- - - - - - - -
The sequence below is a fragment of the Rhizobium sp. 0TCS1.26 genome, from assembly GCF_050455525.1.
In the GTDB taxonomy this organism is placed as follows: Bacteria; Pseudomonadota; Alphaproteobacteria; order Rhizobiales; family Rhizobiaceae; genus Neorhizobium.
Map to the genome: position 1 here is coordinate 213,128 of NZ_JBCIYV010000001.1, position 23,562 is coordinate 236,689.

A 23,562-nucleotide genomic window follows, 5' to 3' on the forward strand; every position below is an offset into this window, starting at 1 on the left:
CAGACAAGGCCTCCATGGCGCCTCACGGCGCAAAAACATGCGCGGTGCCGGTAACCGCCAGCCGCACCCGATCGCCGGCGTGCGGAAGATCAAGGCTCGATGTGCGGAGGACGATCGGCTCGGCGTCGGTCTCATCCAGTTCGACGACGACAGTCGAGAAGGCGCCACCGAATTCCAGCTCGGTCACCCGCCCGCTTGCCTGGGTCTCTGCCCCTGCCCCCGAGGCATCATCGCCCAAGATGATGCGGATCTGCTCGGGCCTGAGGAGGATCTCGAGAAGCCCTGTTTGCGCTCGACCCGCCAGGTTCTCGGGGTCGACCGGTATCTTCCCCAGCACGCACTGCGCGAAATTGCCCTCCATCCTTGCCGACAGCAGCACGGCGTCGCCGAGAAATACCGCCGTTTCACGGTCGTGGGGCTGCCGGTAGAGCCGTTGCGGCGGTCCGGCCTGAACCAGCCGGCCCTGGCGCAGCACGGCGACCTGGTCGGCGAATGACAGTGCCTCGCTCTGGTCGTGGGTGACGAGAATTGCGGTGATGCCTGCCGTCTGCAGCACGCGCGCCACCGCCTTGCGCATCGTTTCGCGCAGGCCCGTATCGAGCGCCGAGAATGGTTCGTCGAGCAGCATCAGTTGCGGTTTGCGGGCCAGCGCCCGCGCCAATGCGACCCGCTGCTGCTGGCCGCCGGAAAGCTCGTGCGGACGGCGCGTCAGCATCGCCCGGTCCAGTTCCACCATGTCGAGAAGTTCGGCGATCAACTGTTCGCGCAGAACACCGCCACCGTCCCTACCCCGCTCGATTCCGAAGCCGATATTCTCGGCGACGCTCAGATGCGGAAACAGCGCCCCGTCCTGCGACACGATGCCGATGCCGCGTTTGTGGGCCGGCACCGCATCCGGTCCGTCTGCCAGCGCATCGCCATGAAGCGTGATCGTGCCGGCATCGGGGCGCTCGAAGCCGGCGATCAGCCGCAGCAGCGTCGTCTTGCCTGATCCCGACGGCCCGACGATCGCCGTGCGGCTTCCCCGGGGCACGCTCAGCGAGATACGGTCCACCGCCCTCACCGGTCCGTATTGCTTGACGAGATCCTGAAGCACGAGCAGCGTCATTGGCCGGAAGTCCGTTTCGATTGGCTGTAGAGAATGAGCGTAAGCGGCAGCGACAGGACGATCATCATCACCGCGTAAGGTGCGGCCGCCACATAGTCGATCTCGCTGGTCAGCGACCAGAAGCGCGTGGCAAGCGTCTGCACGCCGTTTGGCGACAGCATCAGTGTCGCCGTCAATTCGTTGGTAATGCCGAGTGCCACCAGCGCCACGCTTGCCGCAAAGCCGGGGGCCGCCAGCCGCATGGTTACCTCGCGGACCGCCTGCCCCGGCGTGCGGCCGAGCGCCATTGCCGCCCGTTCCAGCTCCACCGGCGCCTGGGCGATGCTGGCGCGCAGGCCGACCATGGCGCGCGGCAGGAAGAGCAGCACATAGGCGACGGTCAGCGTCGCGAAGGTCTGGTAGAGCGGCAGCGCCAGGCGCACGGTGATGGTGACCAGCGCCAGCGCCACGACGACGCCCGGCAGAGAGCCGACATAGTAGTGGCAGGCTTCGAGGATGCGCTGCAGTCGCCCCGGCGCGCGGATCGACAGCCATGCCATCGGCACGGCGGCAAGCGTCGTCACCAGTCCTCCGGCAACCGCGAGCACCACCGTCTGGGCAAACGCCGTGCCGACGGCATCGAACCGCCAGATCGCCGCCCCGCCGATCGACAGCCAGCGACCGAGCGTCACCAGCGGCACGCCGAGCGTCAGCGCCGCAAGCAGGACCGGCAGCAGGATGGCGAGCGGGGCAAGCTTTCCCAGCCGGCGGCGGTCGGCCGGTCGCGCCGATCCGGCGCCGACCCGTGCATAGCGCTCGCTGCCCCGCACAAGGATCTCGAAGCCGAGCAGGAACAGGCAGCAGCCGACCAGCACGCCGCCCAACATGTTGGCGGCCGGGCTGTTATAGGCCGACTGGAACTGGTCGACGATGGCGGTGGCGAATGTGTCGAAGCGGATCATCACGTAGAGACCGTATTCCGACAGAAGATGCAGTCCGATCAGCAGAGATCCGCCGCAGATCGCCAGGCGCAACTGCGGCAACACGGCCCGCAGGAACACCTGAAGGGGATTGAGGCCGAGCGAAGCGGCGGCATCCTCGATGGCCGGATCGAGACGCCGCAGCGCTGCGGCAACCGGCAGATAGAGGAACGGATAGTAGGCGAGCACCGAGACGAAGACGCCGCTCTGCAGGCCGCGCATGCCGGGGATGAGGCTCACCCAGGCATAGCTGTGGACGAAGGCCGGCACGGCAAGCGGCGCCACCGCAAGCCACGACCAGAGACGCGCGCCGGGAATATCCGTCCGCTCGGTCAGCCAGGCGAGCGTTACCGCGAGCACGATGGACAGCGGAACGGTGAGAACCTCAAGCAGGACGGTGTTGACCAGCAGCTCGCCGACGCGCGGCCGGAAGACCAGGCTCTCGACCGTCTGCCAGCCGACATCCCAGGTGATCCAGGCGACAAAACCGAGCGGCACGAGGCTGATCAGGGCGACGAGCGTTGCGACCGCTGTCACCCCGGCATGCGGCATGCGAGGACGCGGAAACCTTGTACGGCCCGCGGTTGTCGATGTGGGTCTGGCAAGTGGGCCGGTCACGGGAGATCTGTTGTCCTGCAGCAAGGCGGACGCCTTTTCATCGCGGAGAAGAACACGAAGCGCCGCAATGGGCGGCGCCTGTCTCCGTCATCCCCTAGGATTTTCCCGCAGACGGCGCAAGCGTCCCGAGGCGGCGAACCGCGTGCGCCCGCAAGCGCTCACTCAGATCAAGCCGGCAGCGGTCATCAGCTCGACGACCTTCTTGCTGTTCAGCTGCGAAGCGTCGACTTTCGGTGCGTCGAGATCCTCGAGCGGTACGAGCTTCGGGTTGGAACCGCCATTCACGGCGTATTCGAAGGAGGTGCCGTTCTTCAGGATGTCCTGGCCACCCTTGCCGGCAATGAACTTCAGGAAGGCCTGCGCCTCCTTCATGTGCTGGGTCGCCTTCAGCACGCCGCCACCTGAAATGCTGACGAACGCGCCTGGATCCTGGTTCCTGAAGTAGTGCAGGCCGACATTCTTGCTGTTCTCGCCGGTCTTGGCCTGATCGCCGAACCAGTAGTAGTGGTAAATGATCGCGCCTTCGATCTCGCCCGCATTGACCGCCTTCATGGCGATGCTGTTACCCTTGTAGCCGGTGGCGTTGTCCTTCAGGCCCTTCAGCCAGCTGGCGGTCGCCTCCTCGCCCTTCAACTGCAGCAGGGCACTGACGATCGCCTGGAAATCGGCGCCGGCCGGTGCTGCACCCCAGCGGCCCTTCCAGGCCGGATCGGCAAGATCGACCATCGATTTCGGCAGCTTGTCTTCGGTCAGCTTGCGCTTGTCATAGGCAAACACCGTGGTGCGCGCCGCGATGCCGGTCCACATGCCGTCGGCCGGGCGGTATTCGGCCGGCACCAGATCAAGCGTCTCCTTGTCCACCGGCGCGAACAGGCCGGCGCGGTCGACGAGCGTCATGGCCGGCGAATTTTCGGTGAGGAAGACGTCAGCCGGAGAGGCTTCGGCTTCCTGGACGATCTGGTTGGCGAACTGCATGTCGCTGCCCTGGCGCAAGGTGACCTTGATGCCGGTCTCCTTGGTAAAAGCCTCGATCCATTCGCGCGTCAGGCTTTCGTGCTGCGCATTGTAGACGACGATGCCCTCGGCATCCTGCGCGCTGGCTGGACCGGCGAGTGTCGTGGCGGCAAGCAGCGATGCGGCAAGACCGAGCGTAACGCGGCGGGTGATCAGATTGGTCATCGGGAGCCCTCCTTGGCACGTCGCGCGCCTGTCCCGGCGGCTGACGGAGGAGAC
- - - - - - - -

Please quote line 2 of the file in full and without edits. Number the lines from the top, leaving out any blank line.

In the GTDB taxonomy this organism is placed as follows: Bacteria; Pseudomonadota; Alphaproteobacteria; order Rhizobiales; family Rhizobiaceae; genus Neorhizobium.